SIGA to publish performance of CEO of state-owned enterprises
The State Interest and Governance Authority (SIGA) will publish a performance League Table of individual Chief Executives Officers of State-Owned Enterprises and the entities by July, 2020.
Stephen Asamoah Boateng, the Director General of SIGA, who announced this, said the move was to ensure effective and efficient management of the enterprises.
He urged the CEOs to get the basics right, be innovative and entrepreneurial, especially how they inter-trade and the support each other.
Mr Boateng was addressing the 2020 Performance Contract Signing Ceremony for 80 Specific State-Owned Enterprises in Accra.
The event was on the theme: “Transforming State Entities to Contribute Significantly Towards ‘Ghana Beyond Aid’”.
The contracts were signed between the Board of Directors and Management of Specific State-Owned Enterprises on one part, the Government, represented by SIGA and the respective Sector Ministries on the other side, in fulfilment of a statutory provision under the Regulations (196) of the Public Financial Management Act (L.I 2378).
The contracts focused on enhancing service delivery and efficiency of 19 different sectors of the economy, including manufacturing, agriculture, housing, trade, energy, aviation, roads, education, science, labour relations and transportation.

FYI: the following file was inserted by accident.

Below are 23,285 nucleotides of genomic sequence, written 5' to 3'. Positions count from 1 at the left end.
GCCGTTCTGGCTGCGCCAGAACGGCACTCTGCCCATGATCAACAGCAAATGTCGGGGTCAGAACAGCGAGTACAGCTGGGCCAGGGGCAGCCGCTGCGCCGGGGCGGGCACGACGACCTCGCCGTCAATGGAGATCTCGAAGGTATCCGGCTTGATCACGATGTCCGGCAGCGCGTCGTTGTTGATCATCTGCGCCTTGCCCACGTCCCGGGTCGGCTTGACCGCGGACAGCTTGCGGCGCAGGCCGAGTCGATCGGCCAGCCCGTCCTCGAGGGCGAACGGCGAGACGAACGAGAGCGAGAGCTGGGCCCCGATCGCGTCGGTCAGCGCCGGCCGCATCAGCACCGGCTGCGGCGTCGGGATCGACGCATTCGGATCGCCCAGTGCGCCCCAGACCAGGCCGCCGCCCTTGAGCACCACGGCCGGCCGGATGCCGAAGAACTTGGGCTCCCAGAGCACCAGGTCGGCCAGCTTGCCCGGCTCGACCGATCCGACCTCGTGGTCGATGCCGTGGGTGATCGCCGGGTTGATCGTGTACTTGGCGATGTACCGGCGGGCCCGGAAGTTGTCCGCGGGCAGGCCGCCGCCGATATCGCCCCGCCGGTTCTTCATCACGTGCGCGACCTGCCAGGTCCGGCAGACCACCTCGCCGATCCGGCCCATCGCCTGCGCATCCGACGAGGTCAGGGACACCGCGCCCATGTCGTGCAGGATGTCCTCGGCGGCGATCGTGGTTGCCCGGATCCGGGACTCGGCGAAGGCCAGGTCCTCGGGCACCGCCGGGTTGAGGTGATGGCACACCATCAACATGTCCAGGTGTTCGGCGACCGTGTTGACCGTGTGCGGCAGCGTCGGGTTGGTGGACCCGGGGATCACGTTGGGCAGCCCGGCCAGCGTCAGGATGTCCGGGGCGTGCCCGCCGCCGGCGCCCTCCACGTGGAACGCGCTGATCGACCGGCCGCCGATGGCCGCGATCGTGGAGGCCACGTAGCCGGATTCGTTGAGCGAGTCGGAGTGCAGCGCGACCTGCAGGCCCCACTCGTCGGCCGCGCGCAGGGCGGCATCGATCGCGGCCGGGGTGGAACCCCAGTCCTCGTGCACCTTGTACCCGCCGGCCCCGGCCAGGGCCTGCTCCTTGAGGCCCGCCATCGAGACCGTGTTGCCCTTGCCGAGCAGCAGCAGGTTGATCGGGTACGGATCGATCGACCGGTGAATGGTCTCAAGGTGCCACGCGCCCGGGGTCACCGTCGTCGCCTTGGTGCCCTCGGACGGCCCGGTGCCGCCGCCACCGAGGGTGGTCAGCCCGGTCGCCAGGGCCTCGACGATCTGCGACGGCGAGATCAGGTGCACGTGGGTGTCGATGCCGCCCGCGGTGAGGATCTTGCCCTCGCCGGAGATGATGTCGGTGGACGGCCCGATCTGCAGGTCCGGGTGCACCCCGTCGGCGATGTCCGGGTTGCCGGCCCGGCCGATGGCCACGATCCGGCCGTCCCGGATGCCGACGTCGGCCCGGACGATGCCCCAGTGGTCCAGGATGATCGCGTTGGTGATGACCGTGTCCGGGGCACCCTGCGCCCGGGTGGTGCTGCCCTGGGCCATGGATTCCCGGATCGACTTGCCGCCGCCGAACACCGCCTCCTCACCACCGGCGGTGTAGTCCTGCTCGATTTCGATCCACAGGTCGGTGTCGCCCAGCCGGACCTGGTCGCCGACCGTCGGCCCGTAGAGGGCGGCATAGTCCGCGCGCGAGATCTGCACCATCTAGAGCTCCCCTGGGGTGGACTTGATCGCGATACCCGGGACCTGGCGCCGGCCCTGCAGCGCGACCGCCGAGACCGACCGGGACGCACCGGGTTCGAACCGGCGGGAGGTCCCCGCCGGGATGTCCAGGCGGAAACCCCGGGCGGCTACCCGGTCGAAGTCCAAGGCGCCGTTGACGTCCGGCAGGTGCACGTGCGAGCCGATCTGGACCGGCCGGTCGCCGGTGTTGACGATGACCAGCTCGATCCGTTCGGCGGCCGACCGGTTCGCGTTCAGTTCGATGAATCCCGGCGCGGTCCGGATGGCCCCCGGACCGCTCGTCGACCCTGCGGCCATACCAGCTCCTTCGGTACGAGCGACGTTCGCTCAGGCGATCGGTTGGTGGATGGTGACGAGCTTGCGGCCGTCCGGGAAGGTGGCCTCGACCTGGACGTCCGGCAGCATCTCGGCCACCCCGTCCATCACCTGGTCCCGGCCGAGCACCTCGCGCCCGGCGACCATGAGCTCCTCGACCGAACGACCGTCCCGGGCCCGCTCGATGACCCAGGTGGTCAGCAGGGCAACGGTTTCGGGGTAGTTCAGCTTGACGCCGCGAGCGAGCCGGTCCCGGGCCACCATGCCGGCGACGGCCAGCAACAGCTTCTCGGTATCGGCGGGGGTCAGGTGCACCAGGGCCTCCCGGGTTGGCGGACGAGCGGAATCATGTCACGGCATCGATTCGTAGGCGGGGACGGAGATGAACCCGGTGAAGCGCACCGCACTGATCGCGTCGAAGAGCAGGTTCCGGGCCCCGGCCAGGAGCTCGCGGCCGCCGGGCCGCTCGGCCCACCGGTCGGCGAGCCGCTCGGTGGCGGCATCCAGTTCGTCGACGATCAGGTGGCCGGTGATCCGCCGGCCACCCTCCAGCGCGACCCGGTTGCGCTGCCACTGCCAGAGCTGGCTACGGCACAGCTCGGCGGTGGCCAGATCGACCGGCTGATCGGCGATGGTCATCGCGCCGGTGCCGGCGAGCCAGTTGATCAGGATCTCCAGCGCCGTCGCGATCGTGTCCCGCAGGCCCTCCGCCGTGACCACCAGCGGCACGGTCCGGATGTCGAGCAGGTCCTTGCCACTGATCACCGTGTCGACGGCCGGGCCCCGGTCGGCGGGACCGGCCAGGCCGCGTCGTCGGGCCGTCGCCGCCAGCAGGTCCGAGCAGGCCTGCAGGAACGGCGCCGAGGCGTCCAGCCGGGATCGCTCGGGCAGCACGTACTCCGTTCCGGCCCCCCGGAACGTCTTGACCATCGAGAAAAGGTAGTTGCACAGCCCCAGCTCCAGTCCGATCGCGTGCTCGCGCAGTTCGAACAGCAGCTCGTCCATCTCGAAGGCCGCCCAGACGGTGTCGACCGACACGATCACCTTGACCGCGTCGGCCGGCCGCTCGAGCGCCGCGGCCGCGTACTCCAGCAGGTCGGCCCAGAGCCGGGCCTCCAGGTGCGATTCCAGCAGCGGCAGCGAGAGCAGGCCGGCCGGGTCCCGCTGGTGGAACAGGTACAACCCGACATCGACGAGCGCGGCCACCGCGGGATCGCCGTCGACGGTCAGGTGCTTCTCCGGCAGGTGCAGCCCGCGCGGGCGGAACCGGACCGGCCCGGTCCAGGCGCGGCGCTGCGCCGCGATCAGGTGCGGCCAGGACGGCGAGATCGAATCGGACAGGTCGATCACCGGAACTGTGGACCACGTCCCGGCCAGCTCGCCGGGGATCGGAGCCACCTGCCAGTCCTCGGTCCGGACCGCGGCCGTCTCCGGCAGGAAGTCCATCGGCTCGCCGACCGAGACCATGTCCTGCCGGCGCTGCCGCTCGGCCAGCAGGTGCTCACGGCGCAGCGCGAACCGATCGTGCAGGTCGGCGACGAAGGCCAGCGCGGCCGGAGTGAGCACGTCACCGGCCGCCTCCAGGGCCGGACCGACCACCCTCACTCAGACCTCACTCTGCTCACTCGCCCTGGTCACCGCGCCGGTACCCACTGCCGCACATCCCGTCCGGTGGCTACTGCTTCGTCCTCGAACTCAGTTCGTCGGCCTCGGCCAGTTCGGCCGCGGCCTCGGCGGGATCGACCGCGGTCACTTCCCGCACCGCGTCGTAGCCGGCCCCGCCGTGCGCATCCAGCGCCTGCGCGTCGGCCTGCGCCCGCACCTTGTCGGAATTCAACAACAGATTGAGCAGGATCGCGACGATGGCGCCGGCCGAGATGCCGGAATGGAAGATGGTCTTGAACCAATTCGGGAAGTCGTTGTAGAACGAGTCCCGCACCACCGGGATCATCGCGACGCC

SIGA was established in June 2019 with the passage of the SIGA Act 2019 (Act 990); after the repeal of the State Enterprises Commission and the Divestiture Implementation Acts.
He said SIGA would set off at building data on all Specific State-Owned Enterprises and carry out vigorous monitoring of every entity that was signing the Contract.
“When SIGA staff call on you by any mode of contact, it is important your response rate is SMART and there are penalties for non-responsiveness and missing set targets and deadlines but we do not want any of you getting into this area,” he added.
The Director-General said the SIGA law had given the Authority real teeth to bite and it would not shirk its responsibility to sanction.
“SIGA will work with you to come up with the Code of Corporate Governance and Conduct. This must be completed quickly to enable SIGA ensure higher standard of corporate practices across board,” Mr Boateng said.
He said with the enactment of the SIGA law, the Performance Contracts been signed had serious implications for all, indicating that they had departed from the Commission era, where non-compliance did not mean anything.
“This time there are heavy penalties ranging from refusal to grant bonuses and financial charges,” he said.
He said there would also be a recommendation to appointing authority to remove Management and Board of Directors and prosecution leading to court fines and jail terms.
He said many of the entities were saddled with huge legacy debts, which was hindering their smooth operations, while quite a number were not able to honour their statutory obligations causing all sorts of unpleasant public discourse and headline news.
He said a sizeable number have also lost business focus and have indulged in activities, which were not their core operations while others have jettisoned good corporate governance practices leading to avoidable challenges and decisions as well as Boardroom wrangling, some of which were in the public domain.
He called on the entities to concentrate on the future, which needed everyone’s utmost cooperation, to realise the President’s Vision through a focus on creativity, investments in human resource and modern business technology to deliver on their core mandate for which they were established.
“Avoid any hint of wrongdoing or scandals and, thirdly consciously promote local businessmen and businesswomen,” he added.